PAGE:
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'Iron Chef' tests contestants to join the stable

Grasshoppers? Grasshoppers??

Eric Greenspan, the chef-owner of the Foundry on Melrose, has cooked a lot of unusual fare in his day, but there he was, looking down at a platter piled high with this Asian delicacy. With the clock ticking, he needed to figure out not one, but two dishes in which to feature the crunchy little critters.

What better way to judge whether Greenspan has what it takes to become "The Next Iron Chef"?

Season 2 of the popular Food Network competition kicks off Sunday night and takes place in L.A., making the most of the city's international culinary reach. It was shot in a studio just outside downtown, not all that far from the Foundry.


FOR THE RECORD:
Cooking competition: An article in Saturday's Calendar section about the second season of "The Next Iron Chef" said chef Eric Greenspan is 43. He is 34. —


Greenspan, 43, was sequestered in a hotel during the weeks-long shoot along with fellow competitors, including Northern California's Nate Appleman, the James Beard-award-winning "rising star" and East Coast chef Amanda Freitag, a frequent guest judge on "Chopped." (Based upon our early look at the premiere, you might want to keep the TiVo remote handy so you can relish Freitag's legendary scowls as she experiences what it's like to be on the other side of the table.)

Being the hometown kid gave Greenspan one distinct advantage: "I was the only one in the group who had a car," he said. As a result, he became the L.A. ambassador.

"I took them to places like Langer's. We went out for noodles in downtown. It's always fun to show off the diversity that L.A. has to offer . . . but it's weird to be sequestered in your own town."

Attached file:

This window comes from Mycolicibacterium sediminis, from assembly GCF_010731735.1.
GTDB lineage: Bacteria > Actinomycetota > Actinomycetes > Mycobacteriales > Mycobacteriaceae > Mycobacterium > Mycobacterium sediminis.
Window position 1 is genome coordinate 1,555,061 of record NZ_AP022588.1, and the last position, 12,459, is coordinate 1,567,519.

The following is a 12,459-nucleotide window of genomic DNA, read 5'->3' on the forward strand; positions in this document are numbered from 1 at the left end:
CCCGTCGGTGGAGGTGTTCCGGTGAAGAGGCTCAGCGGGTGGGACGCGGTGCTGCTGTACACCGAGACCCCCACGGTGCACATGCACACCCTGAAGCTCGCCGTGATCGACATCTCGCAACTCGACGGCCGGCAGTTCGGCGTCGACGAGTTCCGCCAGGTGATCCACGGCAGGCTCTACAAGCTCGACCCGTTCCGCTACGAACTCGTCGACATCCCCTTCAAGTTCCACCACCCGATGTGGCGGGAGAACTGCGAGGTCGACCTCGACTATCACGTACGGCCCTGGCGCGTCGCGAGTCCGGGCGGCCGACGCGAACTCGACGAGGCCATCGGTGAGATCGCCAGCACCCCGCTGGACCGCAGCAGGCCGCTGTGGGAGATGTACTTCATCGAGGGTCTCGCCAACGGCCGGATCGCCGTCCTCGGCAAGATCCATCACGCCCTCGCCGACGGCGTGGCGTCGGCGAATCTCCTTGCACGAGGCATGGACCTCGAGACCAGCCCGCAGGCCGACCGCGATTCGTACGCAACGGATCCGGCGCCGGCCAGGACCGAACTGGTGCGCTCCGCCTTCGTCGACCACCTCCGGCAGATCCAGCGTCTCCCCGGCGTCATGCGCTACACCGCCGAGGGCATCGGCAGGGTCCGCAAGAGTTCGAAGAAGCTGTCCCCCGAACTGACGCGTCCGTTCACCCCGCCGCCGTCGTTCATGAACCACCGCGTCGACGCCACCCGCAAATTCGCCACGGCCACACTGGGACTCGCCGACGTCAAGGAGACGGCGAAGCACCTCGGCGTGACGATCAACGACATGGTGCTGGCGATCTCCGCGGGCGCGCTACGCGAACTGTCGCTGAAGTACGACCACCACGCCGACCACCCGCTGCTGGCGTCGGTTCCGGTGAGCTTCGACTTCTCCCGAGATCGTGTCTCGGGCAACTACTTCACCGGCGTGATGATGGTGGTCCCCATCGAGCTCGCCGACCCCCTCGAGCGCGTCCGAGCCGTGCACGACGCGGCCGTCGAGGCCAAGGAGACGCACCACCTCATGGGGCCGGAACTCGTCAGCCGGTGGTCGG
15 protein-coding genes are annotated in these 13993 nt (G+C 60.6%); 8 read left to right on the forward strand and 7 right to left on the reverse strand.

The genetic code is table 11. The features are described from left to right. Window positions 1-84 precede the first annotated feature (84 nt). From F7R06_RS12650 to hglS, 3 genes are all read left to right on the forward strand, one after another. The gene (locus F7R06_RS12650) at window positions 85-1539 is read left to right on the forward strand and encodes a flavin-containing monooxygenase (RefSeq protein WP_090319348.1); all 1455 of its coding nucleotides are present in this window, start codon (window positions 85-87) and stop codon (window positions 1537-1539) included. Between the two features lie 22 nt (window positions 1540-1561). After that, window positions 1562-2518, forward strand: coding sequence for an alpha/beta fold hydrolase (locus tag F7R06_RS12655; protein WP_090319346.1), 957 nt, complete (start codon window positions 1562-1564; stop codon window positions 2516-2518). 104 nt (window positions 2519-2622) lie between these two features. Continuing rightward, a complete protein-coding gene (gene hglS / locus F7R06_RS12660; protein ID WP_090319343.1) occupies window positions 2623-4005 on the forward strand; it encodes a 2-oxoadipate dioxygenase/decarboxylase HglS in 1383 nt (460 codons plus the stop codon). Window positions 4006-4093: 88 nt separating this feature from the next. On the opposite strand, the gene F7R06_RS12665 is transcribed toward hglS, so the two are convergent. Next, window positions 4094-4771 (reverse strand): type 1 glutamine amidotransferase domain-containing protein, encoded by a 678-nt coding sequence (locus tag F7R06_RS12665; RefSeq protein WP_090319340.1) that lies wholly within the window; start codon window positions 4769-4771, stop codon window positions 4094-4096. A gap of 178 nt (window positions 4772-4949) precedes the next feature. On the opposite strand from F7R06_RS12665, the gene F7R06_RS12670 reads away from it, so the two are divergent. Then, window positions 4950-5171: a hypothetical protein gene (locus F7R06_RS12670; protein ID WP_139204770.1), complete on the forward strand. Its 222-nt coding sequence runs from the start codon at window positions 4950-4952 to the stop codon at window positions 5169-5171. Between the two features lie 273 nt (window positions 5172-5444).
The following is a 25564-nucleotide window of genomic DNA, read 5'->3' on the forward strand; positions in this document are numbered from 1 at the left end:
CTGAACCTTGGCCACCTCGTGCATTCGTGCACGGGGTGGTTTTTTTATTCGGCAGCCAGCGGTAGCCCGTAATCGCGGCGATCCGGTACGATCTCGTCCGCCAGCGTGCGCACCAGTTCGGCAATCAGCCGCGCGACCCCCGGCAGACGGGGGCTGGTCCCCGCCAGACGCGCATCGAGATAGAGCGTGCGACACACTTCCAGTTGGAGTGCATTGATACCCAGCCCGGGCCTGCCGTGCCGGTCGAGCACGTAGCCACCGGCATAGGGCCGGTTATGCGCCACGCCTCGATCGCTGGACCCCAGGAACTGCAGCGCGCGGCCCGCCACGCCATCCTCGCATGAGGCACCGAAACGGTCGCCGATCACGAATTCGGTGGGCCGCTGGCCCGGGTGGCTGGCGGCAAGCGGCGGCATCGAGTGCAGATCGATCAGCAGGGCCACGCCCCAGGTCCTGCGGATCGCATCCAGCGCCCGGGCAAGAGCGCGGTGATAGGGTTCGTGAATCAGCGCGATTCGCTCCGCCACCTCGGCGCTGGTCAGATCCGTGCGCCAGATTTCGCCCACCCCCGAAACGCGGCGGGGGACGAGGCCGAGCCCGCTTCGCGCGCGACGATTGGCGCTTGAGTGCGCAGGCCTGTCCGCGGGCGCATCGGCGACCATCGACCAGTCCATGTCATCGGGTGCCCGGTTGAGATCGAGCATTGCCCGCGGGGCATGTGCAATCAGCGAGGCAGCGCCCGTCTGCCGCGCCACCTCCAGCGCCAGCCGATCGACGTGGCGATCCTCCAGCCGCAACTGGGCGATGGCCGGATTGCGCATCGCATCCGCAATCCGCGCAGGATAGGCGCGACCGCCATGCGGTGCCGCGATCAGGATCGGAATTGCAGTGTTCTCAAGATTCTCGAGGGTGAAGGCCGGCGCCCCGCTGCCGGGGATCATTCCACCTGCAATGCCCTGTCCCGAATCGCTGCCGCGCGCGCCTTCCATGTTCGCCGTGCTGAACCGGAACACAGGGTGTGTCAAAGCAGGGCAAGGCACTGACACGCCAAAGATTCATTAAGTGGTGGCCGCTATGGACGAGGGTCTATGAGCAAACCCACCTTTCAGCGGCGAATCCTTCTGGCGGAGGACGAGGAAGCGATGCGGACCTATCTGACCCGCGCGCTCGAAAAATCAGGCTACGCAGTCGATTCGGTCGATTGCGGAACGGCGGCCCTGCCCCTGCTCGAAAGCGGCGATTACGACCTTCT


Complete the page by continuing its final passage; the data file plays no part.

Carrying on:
The winner of "The Next Iron Chef" goes on to join an elite crew of Iron Chefs that includes Cat Cora, Bobby Flay and Michael Symon (who won Season 1 of "The Next Iron Chef.")

For the uninitiated, “Iron Chef” is a spin-off of a Japanese TV cooking competition, pitting comers against battle-tested veterans. Each show has a dollop of kitsch -- the sound effects that accompany the limber Chairman as he unveils the week's "mystery" ingredient, for one -- but mostly there is frantic cooking.

The Chairman kicks off the series in equally over-the-top style, intoning: "I have summoned you to the City of Angels . . . because you are Gods of the Kitchen!"

Host Alton Brown, taking a break as Day 1 shooting began in the spring, said the challenges are designed to reveal the inner mind of the chef -- necessary to determine whether they have what it takes to enter the hallowed Kitchen Stadium as an Iron Chef.

"It's the ultimate test. They're all given the same exact task. What they do with it is up to them."

Brown, who weaves his way among the frantic competitors, asking "Whatcha doing" in a manner so cloyingly sweet that it wouldn't be a surprise if he gets hit in the head with a frying pan, said the pressure is almost fragrant.

"I'm just glad it's not me," Brown quipped.

Greenspan said he was surprised to find that the pressure of the competition doesn't really compare with the stress of running one of the city's highest-profile restaurants.

"I would say that the hardest part is that that hour is a real hour, and that's rough. The trick is knowing which corners to cut, because you've got to cut corners. You cannot cook everything with perfect technique, and perfect execution, because you just don't have the time to do it.

"If that were the case, I would be able to show up at work at 5 in the afternoon each night instead of 10 in the morning."

rene.lynch@latimes.com

Copyright © 2014, The Baltimore Sun
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